“I’m going to have the dinner. I might have the platter tomorrow.” The three of us headed out in my sister’s van and ended up at the Flying Fish—a great place where the food matched the décor. As you can tell from the photo, I caught more than just the shrimp for my dinner.
And the crabs were tasty, too.
The restaurant was one of those places that I’ve always wanted to eat at but was always past it before I remembered that I wanted to stop there. And I’m just like my mother in the fact that if I pass something I don’t like to turn around and go back. There’s always the next place up the road, Mom says. But again, my timing was right and we were stopped at the traffic light directly in front of the Flying Fish and my brain was like “Hey, didn’t you want to stop there?”, so we did. The food was excellent. The drinks were overflowing and the service was exceptional—it’s hard to get all three of those at the same time and when you do the best thing you can do is tip well (We did.).
After lunch we headed back to the beach house to spend a few hours hanging out on the screened porch. I have a rather light complexion and after my early years of being fried to a crisp without the benefit of sun screen, I have decided in my later years to avoid the sun whenever possible. This year, I have done a really good job of that except for the one early evening I decided to go for a walk on the beach. I should have known better (really, I should have) but I took my sandals off at the end of the boardwalk that leads down to the ocean and stepped on the sand and starting walking. I hadn’t gone more than a few steps when my feet started burning and I was jumping up and down on either foot trying to escape the scorched sand but it was too late—the damage was done. I hadn’t sunburned any part of my body, but instead sand-burned the bottoms of my feet. (I should have known better.)
Unfortunately, my timing wasn’t good on this occasion because I ended up with burn blisters on both of my feet or maybe the timing was good enough that the burns weren’t more severe. As a person that has had diabetes and taken insulin injections for nearly 20 years, there are two things I am fanatical about: my eyes and my feet. Diabetes can lead to complications over time and I do my best to wear eye protection when needed and I always wear socks around the house. Mom just gave me the over-the-glasses-look and shook her head. “You should have known better than that,” she said. (You’re right!) The scorching of my feet actually took place two days before my perfect timing day and I stayed off my feet the next day.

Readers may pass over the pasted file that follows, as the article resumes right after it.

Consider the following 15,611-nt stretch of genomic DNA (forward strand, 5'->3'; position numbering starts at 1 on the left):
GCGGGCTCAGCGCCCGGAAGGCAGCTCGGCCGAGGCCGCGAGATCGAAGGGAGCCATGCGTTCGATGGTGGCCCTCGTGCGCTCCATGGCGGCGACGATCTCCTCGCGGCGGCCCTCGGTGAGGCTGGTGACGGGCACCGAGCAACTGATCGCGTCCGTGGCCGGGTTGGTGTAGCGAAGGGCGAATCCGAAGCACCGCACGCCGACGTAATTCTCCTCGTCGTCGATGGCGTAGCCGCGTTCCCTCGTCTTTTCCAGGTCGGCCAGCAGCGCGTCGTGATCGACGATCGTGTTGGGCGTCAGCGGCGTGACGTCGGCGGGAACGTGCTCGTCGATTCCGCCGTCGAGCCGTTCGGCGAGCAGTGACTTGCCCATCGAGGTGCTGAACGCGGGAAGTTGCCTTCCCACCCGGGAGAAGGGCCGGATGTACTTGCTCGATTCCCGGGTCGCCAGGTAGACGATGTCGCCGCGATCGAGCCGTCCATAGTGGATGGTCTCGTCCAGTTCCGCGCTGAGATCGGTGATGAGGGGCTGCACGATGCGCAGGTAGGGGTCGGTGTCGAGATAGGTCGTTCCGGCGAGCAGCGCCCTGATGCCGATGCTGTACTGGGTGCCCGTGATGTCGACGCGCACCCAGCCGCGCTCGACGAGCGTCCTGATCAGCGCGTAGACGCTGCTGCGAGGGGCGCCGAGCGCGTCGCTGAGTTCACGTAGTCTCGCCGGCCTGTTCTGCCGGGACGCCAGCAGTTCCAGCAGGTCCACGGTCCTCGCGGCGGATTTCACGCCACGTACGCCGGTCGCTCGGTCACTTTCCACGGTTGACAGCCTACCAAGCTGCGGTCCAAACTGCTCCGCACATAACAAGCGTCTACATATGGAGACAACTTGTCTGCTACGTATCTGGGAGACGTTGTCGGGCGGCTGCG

Later in the evening after I saw the sunrise and dolphins all of us decided to take a walk on the beach (with my shoes on) and watch the sunset. It was windy and we were almost out the door when I remembered I had picked up four kites for two bucks each at Walmart back home. We grabbed the kites and were really disappointed when we took them out of the package. The front of the kites was no bigger than a large paper plate but had over 20-feet long tails so we didn’t know how they would fly. Once we lifted them up into the air the wind took hold of them and for the next 90 minutes a handful of people on the beach had the time of their lives flying kites over the ocean. I’ve been told to go fly a kite on occasion but I never did (ha ha) but as best as I can remember it’s been at least 30 years since I have actually flown a kite. For mom, who kept saying no, she didn’t want to, once she took hold of the string, it was like she was transported back 60 or more years to her own childhood when she flew kites with her own brothers and sisters.
And what about the small kites we were using? They turned out to be just the perfect size for the wind we had and I can honestly say it was the best eight (4 kites x $2) bucks I’ve spent in recent memory. It was another of those timing issues. I hadn’t intended to go to Walmart that day and I certainly hadn’t intended to look for toys but something wanted me to get those kites and I really am glad I did.
You may not think so but everything that happened on this day was about being in the right place at the right time. My week at the beach has been almost perfect (except for the blistered feet) and maybe my friend was right: the ocean is a healing place. I know I certainly feel better.
Here’s my advice to you: If you feel like you need to unwind, relax, rejuvenate or just spend some time with your thoughts take yourself to the beach.
And this is the most important thing to remember: Look up from your screen, or better yet, leave it behind and remember to wear your shoes.
On another note, if you are keeping track of my summer of writing, this is the 60th day in my one hundred days of writing and I have added 60K words to my various projects. And there are only 40 days to go.
(Not that I’m keeping track or anything.)
Saturday, July 30, 2016
Friday, July 29, 2016